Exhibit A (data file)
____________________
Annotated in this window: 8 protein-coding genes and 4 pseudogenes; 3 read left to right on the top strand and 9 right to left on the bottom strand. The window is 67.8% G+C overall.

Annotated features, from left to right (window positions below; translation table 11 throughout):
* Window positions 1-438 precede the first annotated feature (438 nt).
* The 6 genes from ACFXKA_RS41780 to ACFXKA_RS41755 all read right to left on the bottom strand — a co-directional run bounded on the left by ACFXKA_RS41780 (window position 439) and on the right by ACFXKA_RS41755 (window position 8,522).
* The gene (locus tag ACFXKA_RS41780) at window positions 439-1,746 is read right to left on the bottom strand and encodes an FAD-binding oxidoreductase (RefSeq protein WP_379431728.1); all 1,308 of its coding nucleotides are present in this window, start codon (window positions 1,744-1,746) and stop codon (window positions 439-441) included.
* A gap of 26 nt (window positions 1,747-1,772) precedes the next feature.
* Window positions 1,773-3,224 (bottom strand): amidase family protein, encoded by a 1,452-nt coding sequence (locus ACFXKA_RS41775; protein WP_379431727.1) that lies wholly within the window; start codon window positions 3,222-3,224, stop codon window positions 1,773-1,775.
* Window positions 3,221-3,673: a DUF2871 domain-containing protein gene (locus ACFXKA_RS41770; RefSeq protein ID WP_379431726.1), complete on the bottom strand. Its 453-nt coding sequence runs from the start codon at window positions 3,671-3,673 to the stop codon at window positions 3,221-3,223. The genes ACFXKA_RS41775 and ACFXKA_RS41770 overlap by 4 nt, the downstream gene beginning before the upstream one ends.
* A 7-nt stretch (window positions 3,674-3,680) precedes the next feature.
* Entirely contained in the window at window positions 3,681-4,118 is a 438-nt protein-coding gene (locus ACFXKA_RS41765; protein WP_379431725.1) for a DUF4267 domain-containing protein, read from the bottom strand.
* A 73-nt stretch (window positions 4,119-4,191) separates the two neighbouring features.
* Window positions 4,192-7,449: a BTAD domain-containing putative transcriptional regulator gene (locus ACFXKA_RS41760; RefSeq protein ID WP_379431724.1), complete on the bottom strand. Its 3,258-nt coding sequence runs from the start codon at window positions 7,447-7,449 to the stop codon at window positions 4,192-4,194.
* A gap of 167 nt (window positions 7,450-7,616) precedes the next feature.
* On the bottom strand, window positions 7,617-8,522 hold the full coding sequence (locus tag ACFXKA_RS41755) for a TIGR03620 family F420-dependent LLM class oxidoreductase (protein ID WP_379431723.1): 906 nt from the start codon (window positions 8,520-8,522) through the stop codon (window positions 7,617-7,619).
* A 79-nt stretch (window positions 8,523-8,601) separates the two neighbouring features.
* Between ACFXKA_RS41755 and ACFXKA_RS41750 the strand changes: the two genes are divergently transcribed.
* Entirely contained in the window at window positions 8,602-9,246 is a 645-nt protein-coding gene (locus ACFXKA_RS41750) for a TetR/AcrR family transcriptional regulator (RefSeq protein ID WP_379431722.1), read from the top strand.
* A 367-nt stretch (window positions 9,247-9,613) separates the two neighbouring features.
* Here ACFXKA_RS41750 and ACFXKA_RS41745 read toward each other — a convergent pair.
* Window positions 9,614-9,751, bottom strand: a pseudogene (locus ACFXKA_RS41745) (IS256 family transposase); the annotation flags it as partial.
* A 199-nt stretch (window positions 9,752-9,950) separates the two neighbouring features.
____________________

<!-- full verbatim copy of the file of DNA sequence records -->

Annotated in this window: 8 protein-coding genes and 4 pseudogenes; 3 read left to right on the top strand and 9 right to left on the bottom strand. The window is 67.8% G+C overall.

Annotated features, from left to right (window positions below; translation table 11 throughout):
* Window positions 1-438 precede the first annotated feature (438 nt).
* The 6 genes from ACFXKA_RS41780 to ACFXKA_RS41755 all read right to left on the bottom strand — a co-directional run bounded on the left by ACFXKA_RS41780 (window position 439) and on the right by ACFXKA_RS41755 (window position 8,522).
* The gene (locus tag ACFXKA_RS41780) at window positions 439-1,746 is read right to left on the bottom strand and encodes an FAD-binding oxidoreductase (RefSeq protein WP_379431728.1); all 1,308 of its coding nucleotides are present in this window, start codon (window positions 1,744-1,746) and stop codon (window positions 439-441) included.
* A gap of 26 nt (window positions 1,747-1,772) precedes the next feature.
* Window positions 1,773-3,224 (bottom strand): amidase family protein, encoded by a 1,452-nt coding sequence (locus ACFXKA_RS41775; protein WP_379431727.1) that lies wholly within the window; start codon window positions 3,222-3,224, stop codon window positions 1,773-1,775.
* Window positions 3,221-3,673: a DUF2871 domain-containing protein gene (locus ACFXKA_RS41770; RefSeq protein ID WP_379431726.1), complete on the bottom strand. Its 453-nt coding sequence runs from the start codon at window positions 3,671-3,673 to the stop codon at window positions 3,221-3,223. The genes ACFXKA_RS41775 and ACFXKA_RS41770 overlap by 4 nt, the downstream gene beginning before the upstream one ends.
* A 7-nt stretch (window positions 3,674-3,680) precedes the next feature.
* Entirely contained in the window at window positions 3,681-4,118 is a 438-nt protein-coding gene (locus ACFXKA_RS41765; protein WP_379431725.1) for a DUF4267 domain-containing protein, read from the bottom strand.
* A 73-nt stretch (window positions 4,119-4,191) separates the two neighbouring features.
* Window positions 4,192-7,449: a BTAD domain-containing putative transcriptional regulator gene (locus ACFXKA_RS41760; RefSeq protein ID WP_379431724.1), complete on the bottom strand. Its 3,258-nt coding sequence runs from the start codon at window positions 7,447-7,449 to the stop codon at window positions 4,192-4,194.
* A gap of 167 nt (window positions 7,450-7,616) precedes the next feature.
* On the bottom strand, window positions 7,617-8,522 hold the full coding sequence (locus tag ACFXKA_RS41755) for a TIGR03620 family F420-dependent LLM class oxidoreductase (protein ID WP_379431723.1): 906 nt from the start codon (window positions 8,520-8,522) through the stop codon (window positions 7,617-7,619).
* A 79-nt stretch (window positions 8,523-8,601) separates the two neighbouring features.
* Between ACFXKA_RS41755 and ACFXKA_RS41750 the strand changes: the two genes are divergently transcribed.
* Entirely contained in the window at window positions 8,602-9,246 is a 645-nt protein-coding gene (locus ACFXKA_RS41750) for a TetR/AcrR family transcriptional regulator (RefSeq protein ID WP_379431722.1), read from the top strand.
* A 367-nt stretch (window positions 9,247-9,613) separates the two neighbouring features.
* Here ACFXKA_RS41750 and ACFXKA_RS41745 read toward each other — a convergent pair.
* Window positions 9,614-9,751, bottom strand: a pseudogene (locus ACFXKA_RS41745) (IS256 family transposase); the annotation flags it as partial.
* A 199-nt stretch (window positions 9,752-9,950) separates the two neighbouring features.